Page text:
Each year, from September 15 to October 15, our nation pays tribute to Hispanic Americans who have had a positive influence and enriched our nation and society. These dates were chosen to commemorate two historic events:
1) The formal signing of the Act of Independence for Costa Rica, El Salvador, Guatemala, Honduras and Nicaragua on September 15, 1821.
2) Mexico’s Independence Day which marked the beginning of the struggle against Spanish Control on September 16, 1810.
In 1968, President Lyndon Johnson officially acknowledged September 15th as a day of celebration, and the event spread to a month-long event in 1988 to include El Dia de la Raza on October 12. This day commemorates the influence of those who came after Christopher Columbus and the expansion of Hispanic culture that followed.
Some important settlements founded by Spanish explorers include, San Miguel de Gualdape. It was the first European settlement in North America, founded in Georgia in 1526; 81 years before Jamestown. St. Augustine, Florida was founded in 1565 and is the oldest city in the United States (US). Hispanic Americans have been contributing to life in the US ever since.
Additional dates of importance during Hispanic Heritage Month are September 18th (El Dieciocho), Chile’s Independence Day, and September 21st, Belize’s Independence Day.
During Hispanic Heritage month, many festivals are held across major cities nationwide. For example, New York recognizes the event with an annual Hispanic Day Parade. Many states such as California, Louisiana and Florida host events, which include concerts, sporting events, competitions and food vendors. In Washington, D.C., various museums have displays focused on Hispanic culture. Some examples include a display of Mayan culture at the American Indian Museum and a celebration of Latina women at the National Museum of American History
The Hispanic community consists of people who identify themselves as Mexican, Mexican- American, Chicano, Puerto Rican, Cuban or other Hispanic, Latino or Spanish origin. There are 55 million Hispanics in the US and this demographic group makes up 17 percent of the American population. By 2060, it is estimated there will be 119 million Hispanics and they will make up the second to largest racial/ethnic group in the US. The top five states of residence for Hispanic populations include California, Florida, Illinois, New York and Texas.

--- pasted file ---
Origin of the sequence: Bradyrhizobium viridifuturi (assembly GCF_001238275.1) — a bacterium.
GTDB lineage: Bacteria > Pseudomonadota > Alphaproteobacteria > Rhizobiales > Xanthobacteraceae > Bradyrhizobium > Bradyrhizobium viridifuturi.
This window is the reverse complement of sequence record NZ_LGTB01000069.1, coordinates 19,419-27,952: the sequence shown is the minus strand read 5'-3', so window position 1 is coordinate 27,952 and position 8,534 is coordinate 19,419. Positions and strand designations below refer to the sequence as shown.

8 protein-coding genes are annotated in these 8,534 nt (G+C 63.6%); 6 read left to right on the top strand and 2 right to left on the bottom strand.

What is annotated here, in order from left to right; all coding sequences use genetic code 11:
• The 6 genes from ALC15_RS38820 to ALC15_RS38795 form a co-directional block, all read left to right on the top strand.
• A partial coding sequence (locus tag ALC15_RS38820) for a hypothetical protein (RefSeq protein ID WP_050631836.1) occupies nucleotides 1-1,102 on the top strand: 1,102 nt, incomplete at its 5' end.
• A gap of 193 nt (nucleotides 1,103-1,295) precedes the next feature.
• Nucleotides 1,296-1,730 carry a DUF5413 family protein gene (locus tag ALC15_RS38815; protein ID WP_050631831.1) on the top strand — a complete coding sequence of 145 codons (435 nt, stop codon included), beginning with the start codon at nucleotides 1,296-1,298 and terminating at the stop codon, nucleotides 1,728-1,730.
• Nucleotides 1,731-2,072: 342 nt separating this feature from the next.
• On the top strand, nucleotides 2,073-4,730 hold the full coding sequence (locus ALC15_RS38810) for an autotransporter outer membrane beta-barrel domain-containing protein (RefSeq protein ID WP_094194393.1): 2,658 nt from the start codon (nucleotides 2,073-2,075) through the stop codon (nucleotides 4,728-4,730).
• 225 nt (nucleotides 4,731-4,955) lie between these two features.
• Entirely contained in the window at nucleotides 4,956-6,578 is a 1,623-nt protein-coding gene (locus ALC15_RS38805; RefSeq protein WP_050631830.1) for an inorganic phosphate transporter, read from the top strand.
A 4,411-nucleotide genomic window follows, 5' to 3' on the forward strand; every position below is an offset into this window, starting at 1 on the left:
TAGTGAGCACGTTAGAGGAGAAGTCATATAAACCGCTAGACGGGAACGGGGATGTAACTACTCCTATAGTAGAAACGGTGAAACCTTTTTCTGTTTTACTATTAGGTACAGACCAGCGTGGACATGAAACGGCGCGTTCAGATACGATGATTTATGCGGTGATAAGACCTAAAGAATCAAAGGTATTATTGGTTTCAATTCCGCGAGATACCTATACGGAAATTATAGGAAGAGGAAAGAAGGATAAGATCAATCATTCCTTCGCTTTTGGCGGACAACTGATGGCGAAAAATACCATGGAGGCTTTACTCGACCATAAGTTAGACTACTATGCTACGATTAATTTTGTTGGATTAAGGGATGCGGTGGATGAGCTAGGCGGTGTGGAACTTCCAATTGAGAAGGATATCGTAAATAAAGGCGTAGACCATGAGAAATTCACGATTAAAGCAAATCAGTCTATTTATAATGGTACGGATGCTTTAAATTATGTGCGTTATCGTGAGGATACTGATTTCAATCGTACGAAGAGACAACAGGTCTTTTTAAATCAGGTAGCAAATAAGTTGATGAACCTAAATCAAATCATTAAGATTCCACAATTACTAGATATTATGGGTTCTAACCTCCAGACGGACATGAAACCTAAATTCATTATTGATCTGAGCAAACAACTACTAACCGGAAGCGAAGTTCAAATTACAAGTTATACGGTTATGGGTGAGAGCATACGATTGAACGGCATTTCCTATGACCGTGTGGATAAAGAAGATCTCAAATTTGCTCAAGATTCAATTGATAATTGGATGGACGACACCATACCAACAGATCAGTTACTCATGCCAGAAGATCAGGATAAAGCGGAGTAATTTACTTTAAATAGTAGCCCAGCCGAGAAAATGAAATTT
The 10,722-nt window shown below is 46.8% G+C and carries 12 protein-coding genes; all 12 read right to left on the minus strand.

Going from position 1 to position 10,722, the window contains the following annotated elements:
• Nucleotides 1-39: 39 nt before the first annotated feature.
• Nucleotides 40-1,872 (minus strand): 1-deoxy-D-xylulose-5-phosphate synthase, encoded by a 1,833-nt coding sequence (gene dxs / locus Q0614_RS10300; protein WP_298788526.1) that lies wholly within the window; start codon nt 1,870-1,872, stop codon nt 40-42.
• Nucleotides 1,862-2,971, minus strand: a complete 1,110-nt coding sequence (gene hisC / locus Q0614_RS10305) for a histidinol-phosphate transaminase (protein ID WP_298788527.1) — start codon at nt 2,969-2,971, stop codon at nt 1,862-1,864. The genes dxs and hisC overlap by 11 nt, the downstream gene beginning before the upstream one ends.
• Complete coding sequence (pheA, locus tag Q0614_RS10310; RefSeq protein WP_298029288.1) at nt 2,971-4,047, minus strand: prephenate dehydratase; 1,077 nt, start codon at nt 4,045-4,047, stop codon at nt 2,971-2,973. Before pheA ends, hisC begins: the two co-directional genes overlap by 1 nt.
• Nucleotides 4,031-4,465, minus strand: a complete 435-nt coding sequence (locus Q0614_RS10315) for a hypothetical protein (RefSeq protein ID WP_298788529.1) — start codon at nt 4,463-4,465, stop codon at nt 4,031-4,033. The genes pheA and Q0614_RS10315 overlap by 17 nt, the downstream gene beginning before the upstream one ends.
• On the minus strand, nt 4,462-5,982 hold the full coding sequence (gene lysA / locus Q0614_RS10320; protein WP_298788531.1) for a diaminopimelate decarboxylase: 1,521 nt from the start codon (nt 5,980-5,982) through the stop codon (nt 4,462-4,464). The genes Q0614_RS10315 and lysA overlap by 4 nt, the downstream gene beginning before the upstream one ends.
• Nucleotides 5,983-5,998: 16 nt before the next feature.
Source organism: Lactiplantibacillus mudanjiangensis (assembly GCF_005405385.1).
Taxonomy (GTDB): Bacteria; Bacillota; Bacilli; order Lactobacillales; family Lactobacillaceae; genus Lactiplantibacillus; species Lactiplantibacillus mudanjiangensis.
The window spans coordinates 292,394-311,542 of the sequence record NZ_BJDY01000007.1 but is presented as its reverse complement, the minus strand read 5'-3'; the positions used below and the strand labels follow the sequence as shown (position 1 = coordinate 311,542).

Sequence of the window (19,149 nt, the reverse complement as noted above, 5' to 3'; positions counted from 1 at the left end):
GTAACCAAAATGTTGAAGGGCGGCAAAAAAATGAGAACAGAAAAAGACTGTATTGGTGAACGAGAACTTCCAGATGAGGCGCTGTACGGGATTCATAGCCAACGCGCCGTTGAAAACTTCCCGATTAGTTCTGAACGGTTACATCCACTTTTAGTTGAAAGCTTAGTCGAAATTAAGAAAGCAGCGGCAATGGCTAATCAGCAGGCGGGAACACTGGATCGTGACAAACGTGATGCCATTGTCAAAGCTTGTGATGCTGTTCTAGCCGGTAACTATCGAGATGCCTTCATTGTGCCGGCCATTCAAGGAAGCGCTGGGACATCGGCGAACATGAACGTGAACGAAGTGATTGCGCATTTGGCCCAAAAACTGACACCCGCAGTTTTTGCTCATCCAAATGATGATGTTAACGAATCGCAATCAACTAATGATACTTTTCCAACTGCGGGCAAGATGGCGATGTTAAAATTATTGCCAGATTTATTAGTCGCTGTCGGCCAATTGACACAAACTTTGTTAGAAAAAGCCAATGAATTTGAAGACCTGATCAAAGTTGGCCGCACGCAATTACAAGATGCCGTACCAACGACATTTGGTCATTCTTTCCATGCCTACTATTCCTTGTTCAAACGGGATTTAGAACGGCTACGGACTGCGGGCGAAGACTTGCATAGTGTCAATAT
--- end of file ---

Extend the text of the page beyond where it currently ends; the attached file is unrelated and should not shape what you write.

Our nation celebrates contributions from the Hispanic community during this month and the important presence of Hispanic and Latino Americans. Hispanics have had a positive influence on our country through their commitment to family, faith, hard work and service. They enhance our national character with traditions reflecting multi-ethnic and multicultural customs from their Hispanic communities.
About the Author
Jennifer Manning, DNS, APRN, CNS, CNE
Dr. Manning graduated from LSUHSC School of Nursing with her BSN in 2000. She worked as a staff nurse in the ICU for 8 years before taking a full time position as a nursing faculty at LSUHSC School of Nursing. She completed her Masters in nursing in late 2007 and successfully passed her Adult Health Clinical Nurse Specialist Board Exam in early 2008. In 2014, Dr. Manning obtained her certification as a nurse educator. In 2014, she graduated from the Doctor of Nursing Science Program at LSUHSC School of Nursing.
She served as president of the Epsilon Nu chapter of the Sigma Theta Tau Nursing Honor society from 2013-2015. She served as a director of the articulation program at LSUHSC School of Nursing from 2012-2015 and is currently the Associate Dean for Undergraduate Nursing Programs. Her research interests include critical care nursing, nursing leadership, undergraduate nursing education, and gerontology.
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